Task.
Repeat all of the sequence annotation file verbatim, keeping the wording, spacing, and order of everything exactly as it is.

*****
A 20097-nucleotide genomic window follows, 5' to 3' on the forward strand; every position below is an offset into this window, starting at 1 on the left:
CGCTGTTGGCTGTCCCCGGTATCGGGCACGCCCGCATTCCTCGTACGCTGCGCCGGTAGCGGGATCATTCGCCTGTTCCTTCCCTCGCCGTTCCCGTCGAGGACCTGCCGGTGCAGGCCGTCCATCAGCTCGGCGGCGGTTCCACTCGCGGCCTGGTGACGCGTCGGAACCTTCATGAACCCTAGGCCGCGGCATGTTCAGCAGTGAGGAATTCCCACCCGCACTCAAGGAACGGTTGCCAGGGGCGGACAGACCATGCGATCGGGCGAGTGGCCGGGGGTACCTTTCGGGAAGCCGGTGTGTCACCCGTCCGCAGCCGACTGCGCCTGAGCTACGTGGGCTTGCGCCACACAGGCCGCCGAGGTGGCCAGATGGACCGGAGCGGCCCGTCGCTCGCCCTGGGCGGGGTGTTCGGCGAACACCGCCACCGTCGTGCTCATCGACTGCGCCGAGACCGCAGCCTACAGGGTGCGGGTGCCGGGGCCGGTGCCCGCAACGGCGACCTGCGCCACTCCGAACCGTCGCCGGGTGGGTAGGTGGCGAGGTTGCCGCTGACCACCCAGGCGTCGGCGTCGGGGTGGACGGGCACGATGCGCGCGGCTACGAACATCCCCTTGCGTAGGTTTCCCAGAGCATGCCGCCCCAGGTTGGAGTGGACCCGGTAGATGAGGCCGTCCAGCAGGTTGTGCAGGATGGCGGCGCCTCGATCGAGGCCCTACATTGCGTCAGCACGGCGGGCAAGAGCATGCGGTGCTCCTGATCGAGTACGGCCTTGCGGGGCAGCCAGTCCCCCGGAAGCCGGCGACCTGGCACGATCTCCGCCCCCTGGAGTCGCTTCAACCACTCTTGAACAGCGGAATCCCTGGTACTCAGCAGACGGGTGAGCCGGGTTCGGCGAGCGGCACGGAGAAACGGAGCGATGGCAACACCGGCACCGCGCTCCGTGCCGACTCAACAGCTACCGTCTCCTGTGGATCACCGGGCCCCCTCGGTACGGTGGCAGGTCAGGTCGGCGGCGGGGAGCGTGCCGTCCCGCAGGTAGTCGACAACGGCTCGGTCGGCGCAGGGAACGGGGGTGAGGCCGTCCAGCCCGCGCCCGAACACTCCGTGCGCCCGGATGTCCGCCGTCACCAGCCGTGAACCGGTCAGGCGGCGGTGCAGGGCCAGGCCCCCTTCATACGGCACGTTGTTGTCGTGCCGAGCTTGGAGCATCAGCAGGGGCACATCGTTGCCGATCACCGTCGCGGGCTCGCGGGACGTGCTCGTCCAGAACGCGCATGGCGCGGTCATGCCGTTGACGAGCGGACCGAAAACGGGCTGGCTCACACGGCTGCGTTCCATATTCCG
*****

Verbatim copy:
A 20097-nucleotide genomic window follows, 5' to 3' on the forward strand; every position below is an offset into this window, starting at 1 on the left:
CGCTGTTGGCTGTCCCCGGTATCGGGCACGCCCGCATTCCTCGTACGCTGCGCCGGTAGCGGGATCATTCGCCTGTTCCTTCCCTCGCCGTTCCCGTCGAGGACCTGCCGGTGCAGGCCGTCCATCAGCTCGGCGGCGGTTCCACTCGCGGCCTGGTGACGCGTCGGAACCTTCATGAACCCTAGGCCGCGGCATGTTCAGCAGTGAGGAATTCCCACCCGCACTCAAGGAACGGTTGCCAGGGGCGGACAGACCATGCGATCGGGCGAGTGGCCGGGGGTACCTTTCGGGAAGCCGGTGTGTCACCCGTCCGCAGCCGACTGCGCCTGAGCTACGTGGGCTTGCGCCACACAGGCCGCCGAGGTGGCCAGATGGACCGGAGCGGCCCGTCGCTCGCCCTGGGCGGGGTGTTCGGCGAACACCGCCACCGTCGTGCTCATCGACTGCGCCGAGACCGCAGCCTACAGGGTGCGGGTGCCGGGGCCGGTGCCCGCAACGGCGACCTGCGCCACTCCGAACCGTCGCCGGGTGGGTAGGTGGCGAGGTTGCCGCTGACCACCCAGGCGTCGGCGTCGGGGTGGACGGGCACGATGCGCGCGGCTACGAACATCCCCTTGCGTAGGTTTCCCAGAGCATGCCGCCCCAGGTTGGAGTGGACCCGGTAGATGAGGCCGTCCAGCAGGTTGTGCAGGATGGCGGCGCCTCGATCGAGGCCCTACATTGCGTCAGCACGGCGGGCAAGAGCATGCGGTGCTCCTGATCGAGTACGGCCTTGCGGGGCAGCCAGTCCCCCGGAAGCCGGCGACCTGGCACGATCTCCGCCCCCTGGAGTCGCTTCAACCACTCTTGAACAGCGGAATCCCTGGTACTCAGCAGACGGGTGAGCCGGGTTCGGCGAGCGGCACGGAGAAACGGAGCGATGGCAACACCGGCACCGCGCTCCGTGCCGACTCAACAGCTACCGTCTCCTGTGGATCACCGGGCCCCCTCGGTACGGTGGCAGGTCAGGTCGGCGGCGGGGAGCGTGCCGTCCCGCAGGTAGTCGACAACGGCTCGGTCGGCGCAGGGAACGGGGGTGAGGCCGTCCAGCCCGCGCCCGAACACTCCGTGCGCCCGGATGTCCGCCGTCACCAGCCGTGAACCGGTCAGGCGGCGGTGCAGGGCCAGGCCCCCTTCATACGGCACGTTGTTGTCGTGCCGAGCTTGGAGCATCAGCAGGGGCACATCGTTGCCGATCACCGTCGCGGGCTCGCGGGACGTGCTCGTCCAGAACGCGCATGGCGCGGTCATGCCGTTGACGAGCGGACCGAAAACGGGCTGGCTCACACGGCTGCGTTCCATATTCCG